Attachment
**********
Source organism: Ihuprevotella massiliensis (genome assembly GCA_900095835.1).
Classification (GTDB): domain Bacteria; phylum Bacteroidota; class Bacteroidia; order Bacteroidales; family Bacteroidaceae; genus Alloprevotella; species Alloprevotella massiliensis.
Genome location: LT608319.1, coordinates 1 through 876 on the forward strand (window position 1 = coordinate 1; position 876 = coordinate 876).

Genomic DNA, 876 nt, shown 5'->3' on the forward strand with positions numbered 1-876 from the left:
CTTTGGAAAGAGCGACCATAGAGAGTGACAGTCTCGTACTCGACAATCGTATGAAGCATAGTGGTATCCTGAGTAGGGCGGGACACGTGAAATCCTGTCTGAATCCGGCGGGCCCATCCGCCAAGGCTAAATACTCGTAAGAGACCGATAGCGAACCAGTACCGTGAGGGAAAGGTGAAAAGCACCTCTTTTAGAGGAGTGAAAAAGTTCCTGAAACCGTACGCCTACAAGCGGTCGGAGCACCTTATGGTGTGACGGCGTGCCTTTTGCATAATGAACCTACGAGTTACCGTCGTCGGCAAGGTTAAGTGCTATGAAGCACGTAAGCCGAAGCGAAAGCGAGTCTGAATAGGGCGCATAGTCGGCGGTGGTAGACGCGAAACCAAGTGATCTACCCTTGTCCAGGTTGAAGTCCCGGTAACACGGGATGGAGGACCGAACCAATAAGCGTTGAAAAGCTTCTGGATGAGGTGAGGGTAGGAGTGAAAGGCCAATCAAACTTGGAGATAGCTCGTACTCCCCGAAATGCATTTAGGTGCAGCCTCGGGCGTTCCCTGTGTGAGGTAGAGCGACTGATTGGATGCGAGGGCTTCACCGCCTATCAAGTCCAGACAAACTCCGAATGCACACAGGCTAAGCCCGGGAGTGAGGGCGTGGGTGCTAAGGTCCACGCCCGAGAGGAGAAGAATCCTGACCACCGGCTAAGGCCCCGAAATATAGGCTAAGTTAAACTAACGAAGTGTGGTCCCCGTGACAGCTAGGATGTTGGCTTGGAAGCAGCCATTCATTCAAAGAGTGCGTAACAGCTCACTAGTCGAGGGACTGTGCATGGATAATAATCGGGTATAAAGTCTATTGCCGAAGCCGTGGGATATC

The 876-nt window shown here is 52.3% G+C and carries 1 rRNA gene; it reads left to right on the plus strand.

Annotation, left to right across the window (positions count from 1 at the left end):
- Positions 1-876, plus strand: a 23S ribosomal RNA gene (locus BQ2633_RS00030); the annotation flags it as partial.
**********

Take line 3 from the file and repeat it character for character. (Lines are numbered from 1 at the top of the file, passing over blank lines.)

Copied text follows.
Genome location: LT608319.1, coordinates 1 through 876 on the forward strand (window position 1 = coordinate 1; position 876 = coordinate 876).